Thursday, November 30, 2006
Another Chance to Wonder
No doubt most of you reading EPCOT Central are aware of this, but Disney has announced that the Wonders of Life pavilion will be open “seasonally” during the holidays.
While I’d love to applaud Disney for this effort, the fact is that there’s no good reason for the pavilion to be closed in the first place.
When Disney makes billions off of the sale of its media assets, as it recently did, and can rake in hundreds of millions of dollars in profit from its movie business, there’s no logical business reason that it can’t fund the refurbishment and maintenance of its theme-park attractions itself, absent a corporate sponsor.
Although MetLife long ago pulled its sponsorship of the Wonders of Life pavilion (thereby removing the Peanuts characters from Walt Disney World!), Disney’s decision to completely shutter the pavilion was a lunkheaded move that spoke volumes about its commitment to its theme-park business. Letting a major component of Epcot fall by the wayside, claiming that operational costs needed to be shared by a sponsor, should serve as a rather alarming indication that Disney is not particularly committed to the creative health and long-term quality of its parks, only to the assurance that it will realize as much profit from quarter to quarter as possible.
I’m thrilled that guests will have the opportunity this winter to experience the Wonders of Life. However, it will be in a “stripped down” version, with the food-service and stage areas of the pavilion closed off. And, of course, it will be in the shape it was in when it closed – relatively uncared-for, with attractions that feel rooted in the 1980s.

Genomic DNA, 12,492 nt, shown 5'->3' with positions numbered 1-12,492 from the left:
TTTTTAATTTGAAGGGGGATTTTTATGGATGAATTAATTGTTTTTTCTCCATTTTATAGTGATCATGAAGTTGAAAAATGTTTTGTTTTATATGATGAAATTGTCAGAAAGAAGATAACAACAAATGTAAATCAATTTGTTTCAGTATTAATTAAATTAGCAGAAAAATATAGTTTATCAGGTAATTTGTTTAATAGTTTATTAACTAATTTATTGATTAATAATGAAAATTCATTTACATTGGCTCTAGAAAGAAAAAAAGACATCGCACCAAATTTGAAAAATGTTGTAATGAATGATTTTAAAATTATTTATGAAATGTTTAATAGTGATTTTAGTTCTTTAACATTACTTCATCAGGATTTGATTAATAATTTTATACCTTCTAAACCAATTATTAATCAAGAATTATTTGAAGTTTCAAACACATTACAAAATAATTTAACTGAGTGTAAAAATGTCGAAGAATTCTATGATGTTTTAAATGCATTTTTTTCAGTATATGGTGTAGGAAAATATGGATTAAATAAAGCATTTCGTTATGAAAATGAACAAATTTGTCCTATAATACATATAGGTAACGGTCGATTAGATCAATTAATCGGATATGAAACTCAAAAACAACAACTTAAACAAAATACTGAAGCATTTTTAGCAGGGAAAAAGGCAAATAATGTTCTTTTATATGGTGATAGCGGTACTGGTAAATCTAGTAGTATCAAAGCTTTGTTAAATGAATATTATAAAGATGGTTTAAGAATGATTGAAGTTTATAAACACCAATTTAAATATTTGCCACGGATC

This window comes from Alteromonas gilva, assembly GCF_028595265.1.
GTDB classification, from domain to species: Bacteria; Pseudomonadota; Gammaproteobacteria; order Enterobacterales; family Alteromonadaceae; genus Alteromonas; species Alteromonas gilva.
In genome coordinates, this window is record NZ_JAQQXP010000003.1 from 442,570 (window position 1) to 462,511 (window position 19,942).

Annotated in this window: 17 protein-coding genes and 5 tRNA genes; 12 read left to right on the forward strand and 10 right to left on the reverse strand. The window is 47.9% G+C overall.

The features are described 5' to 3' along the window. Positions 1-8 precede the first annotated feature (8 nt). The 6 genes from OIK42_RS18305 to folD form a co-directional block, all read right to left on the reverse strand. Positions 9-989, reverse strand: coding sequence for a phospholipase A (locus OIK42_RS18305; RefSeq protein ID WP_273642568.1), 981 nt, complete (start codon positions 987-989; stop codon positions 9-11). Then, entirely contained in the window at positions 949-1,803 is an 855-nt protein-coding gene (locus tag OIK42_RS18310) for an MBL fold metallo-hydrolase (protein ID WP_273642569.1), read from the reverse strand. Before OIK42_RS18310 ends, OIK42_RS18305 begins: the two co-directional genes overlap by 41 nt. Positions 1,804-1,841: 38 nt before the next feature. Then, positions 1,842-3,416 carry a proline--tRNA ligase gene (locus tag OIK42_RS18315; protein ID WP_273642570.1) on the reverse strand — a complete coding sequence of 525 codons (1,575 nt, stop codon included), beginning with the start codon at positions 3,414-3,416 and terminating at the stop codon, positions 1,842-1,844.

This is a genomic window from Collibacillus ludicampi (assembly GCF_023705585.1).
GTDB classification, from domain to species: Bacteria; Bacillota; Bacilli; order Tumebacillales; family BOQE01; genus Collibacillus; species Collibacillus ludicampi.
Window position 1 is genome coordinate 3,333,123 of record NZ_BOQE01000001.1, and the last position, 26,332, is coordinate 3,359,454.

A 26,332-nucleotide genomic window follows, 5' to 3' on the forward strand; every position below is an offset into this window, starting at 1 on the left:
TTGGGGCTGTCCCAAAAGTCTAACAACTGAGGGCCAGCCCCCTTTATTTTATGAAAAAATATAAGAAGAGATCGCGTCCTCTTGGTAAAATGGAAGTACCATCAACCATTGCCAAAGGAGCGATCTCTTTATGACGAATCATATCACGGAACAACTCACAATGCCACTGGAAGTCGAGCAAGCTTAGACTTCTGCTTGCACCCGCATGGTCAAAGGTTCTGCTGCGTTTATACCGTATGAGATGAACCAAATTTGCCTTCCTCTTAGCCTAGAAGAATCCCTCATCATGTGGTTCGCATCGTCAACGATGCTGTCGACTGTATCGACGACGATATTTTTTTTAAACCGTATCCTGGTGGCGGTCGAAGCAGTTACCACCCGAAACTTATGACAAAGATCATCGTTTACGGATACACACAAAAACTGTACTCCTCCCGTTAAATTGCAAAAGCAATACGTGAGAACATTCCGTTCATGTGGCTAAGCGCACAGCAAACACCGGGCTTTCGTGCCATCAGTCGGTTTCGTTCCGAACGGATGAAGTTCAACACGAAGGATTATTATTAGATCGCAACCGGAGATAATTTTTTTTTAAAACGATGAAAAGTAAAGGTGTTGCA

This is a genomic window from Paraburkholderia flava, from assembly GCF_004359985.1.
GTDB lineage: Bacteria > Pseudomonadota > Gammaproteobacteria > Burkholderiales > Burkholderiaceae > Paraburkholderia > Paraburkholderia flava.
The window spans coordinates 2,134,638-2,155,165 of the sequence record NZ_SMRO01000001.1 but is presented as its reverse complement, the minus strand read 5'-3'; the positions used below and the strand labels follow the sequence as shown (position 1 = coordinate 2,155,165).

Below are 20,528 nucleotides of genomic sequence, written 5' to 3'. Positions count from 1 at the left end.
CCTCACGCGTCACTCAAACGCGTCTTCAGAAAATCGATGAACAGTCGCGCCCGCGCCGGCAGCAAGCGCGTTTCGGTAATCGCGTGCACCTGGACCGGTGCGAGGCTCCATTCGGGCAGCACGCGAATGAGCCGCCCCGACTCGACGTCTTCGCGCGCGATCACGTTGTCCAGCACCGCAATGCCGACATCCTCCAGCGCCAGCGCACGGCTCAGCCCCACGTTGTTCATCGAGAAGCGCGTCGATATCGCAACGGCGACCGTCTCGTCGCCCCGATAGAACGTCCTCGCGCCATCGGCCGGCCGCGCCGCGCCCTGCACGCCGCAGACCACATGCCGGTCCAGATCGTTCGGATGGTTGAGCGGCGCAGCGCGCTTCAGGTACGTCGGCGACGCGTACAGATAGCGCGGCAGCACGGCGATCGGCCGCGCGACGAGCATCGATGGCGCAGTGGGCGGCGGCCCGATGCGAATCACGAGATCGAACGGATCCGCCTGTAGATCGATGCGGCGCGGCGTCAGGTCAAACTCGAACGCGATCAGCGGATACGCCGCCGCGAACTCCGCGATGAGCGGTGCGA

Nonetheless, Wonders of Life is a pavilion that is essential to the thematic success of Epcot’s Future World. While other pavilions explore the world around us, Wonders of Life explores the world within.
As we learn more about (and experiment more with) genetics, biotechnology and human health, there would hardly be a better time to update the Wonders of Life with exhibits and shows that demonstrate how much there is left to learn about the way humans work – and how we are making discoveries every day.
Pick up any recent copy of Time or Newsweek magazine and you’ll see how far health issues have moved into the “mainstream.” The Wonders of Life has the opportunity to bring today’s ever-evolving issues into the minds of guests at Epcot – it’s a fantastic opportunity that is sad to think may be wasted by Disney’s corporate mindset.
If you do visit the Wonders of Life this winter, be sure to write to Walt Disney World at email@example.com and let them know how much you value the pavilion, even if Disney itself does not!